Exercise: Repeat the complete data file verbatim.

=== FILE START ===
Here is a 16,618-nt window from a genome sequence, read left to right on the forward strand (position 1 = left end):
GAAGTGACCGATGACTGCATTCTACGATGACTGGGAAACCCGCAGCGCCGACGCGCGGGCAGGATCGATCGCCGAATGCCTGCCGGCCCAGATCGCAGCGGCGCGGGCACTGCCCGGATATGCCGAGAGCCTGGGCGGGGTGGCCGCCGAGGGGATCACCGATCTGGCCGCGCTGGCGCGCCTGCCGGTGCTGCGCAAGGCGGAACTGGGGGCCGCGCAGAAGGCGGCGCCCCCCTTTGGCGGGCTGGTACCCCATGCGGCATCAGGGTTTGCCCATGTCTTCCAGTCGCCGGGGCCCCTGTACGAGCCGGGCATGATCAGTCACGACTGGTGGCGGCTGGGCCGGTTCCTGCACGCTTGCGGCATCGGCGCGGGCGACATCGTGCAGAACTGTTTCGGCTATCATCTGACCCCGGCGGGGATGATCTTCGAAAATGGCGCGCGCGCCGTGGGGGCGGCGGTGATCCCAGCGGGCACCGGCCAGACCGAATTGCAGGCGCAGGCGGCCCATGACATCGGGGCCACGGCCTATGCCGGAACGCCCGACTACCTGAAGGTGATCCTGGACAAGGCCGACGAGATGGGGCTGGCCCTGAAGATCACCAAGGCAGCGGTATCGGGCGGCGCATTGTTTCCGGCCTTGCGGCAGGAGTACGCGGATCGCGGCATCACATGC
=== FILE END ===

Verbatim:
Here is a 16,618-nt window from a genome sequence, read left to right on the forward strand (position 1 = left end):
GAAGTGACCGATGACTGCATTCTACGATGACTGGGAAACCCGCAGCGCCGACGCGCGGGCAGGATCGATCGCCGAATGCCTGCCGGCCCAGATCGCAGCGGCGCGGGCACTGCCCGGATATGCCGAGAGCCTGGGCGGGGTGGCCGCCGAGGGGATCACCGATCTGGCCGCGCTGGCGCGCCTGCCGGTGCTGCGCAAGGCGGAACTGGGGGCCGCGCAGAAGGCGGCGCCCCCCTTTGGCGGGCTGGTACCCCATGCGGCATCAGGGTTTGCCCATGTCTTCCAGTCGCCGGGGCCCCTGTACGAGCCGGGCATGATCAGTCACGACTGGTGGCGGCTGGGCCGGTTCCTGCACGCTTGCGGCATCGGCGCGGGCGACATCGTGCAGAACTGTTTCGGCTATCATCTGACCCCGGCGGGGATGATCTTCGAAAATGGCGCGCGCGCCGTGGGGGCGGCGGTGATCCCAGCGGGCACCGGCCAGACCGAATTGCAGGCGCAGGCGGCCCATGACATCGGGGCCACGGCCTATGCCGGAACGCCCGACTACCTGAAGGTGATCCTGGACAAGGCCGACGAGATGGGGCTGGCCCTGAAGATCACCAAGGCAGCGGTATCGGGCGGCGCATTGTTTCCGGCCTTGCGGCAGGAGTACGCGGATCGCGGCATCACATGC